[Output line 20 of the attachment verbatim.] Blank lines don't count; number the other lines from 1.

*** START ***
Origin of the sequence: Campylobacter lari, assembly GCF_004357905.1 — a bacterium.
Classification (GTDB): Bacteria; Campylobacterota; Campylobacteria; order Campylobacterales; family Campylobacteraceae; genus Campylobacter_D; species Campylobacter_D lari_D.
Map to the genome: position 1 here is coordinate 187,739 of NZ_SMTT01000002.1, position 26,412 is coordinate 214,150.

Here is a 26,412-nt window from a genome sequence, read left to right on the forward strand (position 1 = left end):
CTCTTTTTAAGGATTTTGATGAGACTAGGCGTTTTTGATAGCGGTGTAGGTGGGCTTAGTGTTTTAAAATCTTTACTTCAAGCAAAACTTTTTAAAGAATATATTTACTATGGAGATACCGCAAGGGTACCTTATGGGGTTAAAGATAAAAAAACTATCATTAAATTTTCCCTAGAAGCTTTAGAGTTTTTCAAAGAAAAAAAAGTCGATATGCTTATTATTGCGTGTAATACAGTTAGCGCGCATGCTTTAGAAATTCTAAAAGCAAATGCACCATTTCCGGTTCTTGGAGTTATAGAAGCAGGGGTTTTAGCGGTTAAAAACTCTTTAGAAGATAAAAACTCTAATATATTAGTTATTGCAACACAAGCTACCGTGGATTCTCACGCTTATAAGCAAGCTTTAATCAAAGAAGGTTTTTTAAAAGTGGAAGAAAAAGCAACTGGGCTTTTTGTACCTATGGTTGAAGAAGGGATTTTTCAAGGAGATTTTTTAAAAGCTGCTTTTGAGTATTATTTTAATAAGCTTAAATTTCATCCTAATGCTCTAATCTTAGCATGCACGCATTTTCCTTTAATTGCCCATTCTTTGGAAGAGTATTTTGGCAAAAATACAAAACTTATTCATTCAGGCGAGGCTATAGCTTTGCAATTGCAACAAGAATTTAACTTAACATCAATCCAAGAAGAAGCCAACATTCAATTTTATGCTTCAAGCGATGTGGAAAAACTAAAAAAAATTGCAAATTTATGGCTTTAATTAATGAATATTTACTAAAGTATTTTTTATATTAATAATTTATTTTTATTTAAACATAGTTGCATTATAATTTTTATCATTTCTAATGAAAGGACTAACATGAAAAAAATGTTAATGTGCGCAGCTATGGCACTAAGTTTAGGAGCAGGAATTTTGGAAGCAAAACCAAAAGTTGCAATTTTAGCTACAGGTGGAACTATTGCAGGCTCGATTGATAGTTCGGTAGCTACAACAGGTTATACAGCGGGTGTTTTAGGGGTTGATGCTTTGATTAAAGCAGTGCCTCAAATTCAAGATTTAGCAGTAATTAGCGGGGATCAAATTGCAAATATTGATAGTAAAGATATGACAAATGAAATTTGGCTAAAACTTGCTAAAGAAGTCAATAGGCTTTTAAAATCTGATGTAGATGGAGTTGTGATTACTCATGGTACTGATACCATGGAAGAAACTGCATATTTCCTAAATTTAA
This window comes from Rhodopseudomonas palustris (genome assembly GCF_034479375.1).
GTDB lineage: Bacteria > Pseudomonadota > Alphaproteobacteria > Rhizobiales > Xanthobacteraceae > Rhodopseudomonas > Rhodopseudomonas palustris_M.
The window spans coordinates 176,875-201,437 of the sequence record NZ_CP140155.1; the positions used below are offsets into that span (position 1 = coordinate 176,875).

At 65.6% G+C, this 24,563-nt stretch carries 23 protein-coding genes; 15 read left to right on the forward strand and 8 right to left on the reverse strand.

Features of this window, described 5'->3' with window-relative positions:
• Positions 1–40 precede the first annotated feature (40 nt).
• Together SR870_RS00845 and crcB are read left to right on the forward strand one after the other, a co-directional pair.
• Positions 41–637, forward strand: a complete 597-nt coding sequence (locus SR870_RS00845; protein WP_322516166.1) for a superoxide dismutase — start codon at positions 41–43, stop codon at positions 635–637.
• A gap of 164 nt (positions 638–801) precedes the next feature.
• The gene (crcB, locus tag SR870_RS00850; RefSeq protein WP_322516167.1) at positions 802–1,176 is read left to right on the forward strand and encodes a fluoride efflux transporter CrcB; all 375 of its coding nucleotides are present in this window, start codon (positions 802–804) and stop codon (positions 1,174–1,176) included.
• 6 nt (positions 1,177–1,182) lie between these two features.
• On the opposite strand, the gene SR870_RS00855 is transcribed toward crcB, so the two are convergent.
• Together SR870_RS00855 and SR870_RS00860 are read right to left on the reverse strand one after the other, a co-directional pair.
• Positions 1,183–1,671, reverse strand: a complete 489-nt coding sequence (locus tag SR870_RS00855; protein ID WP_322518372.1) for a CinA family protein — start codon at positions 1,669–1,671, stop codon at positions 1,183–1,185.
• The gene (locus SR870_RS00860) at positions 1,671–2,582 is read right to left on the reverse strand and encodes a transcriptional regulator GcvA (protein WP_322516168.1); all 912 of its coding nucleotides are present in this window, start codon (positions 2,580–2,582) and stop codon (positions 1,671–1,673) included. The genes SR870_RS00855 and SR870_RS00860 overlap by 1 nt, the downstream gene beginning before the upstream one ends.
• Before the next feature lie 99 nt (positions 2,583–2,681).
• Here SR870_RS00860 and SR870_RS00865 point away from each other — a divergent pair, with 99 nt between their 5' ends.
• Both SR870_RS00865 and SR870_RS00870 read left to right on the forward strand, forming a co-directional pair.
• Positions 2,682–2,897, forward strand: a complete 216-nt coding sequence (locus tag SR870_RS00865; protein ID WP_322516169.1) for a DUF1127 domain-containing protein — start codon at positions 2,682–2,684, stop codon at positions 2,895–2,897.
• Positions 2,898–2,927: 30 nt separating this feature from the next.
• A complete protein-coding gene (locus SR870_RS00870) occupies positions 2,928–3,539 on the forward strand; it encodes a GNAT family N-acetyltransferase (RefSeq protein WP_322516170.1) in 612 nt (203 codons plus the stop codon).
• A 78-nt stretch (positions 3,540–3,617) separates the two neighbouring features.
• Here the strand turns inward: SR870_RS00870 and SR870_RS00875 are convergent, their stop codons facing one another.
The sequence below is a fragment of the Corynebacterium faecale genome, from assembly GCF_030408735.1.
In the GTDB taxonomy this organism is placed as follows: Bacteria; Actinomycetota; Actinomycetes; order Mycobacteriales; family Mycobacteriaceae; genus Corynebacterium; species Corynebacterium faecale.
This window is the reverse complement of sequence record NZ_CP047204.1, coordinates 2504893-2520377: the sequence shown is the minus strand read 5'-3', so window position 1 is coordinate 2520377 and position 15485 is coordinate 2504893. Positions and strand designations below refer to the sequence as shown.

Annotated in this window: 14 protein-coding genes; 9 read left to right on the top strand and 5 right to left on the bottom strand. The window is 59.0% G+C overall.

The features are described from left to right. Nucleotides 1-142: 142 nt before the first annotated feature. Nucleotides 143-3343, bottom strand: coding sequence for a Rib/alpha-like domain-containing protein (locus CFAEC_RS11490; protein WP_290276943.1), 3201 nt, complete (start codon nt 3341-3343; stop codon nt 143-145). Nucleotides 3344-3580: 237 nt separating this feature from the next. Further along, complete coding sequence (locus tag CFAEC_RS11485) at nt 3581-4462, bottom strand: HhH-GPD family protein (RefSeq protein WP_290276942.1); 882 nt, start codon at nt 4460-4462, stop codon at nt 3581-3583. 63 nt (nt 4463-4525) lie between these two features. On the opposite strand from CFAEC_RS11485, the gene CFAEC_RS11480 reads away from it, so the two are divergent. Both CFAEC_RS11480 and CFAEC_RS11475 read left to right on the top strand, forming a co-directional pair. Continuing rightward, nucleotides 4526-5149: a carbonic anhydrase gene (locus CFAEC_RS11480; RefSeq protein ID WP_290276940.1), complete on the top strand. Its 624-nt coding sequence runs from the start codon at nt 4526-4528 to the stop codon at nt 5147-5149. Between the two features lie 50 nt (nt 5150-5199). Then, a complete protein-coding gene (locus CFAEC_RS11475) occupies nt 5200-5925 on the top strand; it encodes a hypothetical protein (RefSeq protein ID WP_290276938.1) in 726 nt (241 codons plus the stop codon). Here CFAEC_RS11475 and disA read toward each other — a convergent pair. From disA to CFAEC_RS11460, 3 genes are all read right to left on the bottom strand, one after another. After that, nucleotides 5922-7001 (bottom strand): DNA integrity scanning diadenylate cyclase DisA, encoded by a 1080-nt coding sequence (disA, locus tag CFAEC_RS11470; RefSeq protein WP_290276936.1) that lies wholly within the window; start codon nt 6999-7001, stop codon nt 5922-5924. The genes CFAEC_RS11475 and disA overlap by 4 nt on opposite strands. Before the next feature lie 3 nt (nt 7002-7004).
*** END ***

• The gene (locus SR870_RS00860) at positions 1,671–2,582 is read right to left on the reverse strand and encodes a transcriptional regulator GcvA (protein WP_322516168.1); all 912 of its coding nucleotides are present in this window, start codon (positions 2,580–2,582) and stop codon (positions 1,671–1,673) included. The genes SR870_RS00855 and SR870_RS00860 overlap by 1 nt, the downstream gene beginning before the upstream one ends.